Tutorial: Away3D TypeScript: Bare Minimum Scene

This first demo will break down a bare minimum Away3D TypeScript scene. It will not be impressive, but it will get the ball rolling. (Or cube spinning as it may be.)

Note, this tutorial creates a TypeScript file with .ts as the extension. To learn how to install TypeScript using Node.js please refer to this handy tutorial Away3D TypeScript – Getting Started. Once you compile the TypeScript into JavaScript, you can reference the JavaScript file from your HTML document, as outlined in this tutorial, Away3D TypeScript: in an HTML Document.

In this demo, we will achieve the following:

  1. Setup a JavaScript module and class.
  2. Launch our code when the browser loads.
  3. Setup an Away3D viewport.
  4. Setup an object (a cube).
  5. Setup a timer that triggers an event every frame.
  6. Render each frame.
  7. Rotate the object (a little) on every frame.

Step 1 & 2: Skeleton Structure

Let’s setup the bare bone structure for our TypeScript file.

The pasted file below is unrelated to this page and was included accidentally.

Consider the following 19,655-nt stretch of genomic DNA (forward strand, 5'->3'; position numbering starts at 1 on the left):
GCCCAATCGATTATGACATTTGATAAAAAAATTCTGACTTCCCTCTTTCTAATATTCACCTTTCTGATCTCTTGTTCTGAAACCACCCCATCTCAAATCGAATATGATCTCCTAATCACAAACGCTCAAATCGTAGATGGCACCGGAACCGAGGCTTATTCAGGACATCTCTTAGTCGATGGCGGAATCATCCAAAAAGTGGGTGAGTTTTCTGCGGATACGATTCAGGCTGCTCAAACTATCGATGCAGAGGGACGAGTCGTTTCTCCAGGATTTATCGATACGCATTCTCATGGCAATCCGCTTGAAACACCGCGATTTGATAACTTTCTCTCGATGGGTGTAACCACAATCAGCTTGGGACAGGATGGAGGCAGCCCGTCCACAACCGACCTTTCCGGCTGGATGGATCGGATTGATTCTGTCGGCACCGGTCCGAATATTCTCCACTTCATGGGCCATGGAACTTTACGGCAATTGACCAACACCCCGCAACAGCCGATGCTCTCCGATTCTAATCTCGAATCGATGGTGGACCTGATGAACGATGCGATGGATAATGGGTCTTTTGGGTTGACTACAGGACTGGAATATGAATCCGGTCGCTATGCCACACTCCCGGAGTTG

Line 1 This commented code tells the TypeScript compiler that reference to our away.* objects can be found here.

Line 3 Sets up the JavaScript module. I labeled the namespace examples.

Line 5 Sets up the class BareMinimumScene. I used export on the class. This is a TypeScript syntax necessary to allow other scripts to access this module’s class code.

Line 7 Sets up the constructor for the class. Within the constructor are all the statements that are executed when a copy of the class is instantiated.

Line 14 Sets up a listener for when the window is loaded. Once it is loaded, perform the following function.

Line 16 Calls for a new instance of the BareMinimumScene object from the module examples.

That’s it! A working skeleton. Wouldn’t it be great if we could call it a day there? Sorry chump, we’ve got more lines to code.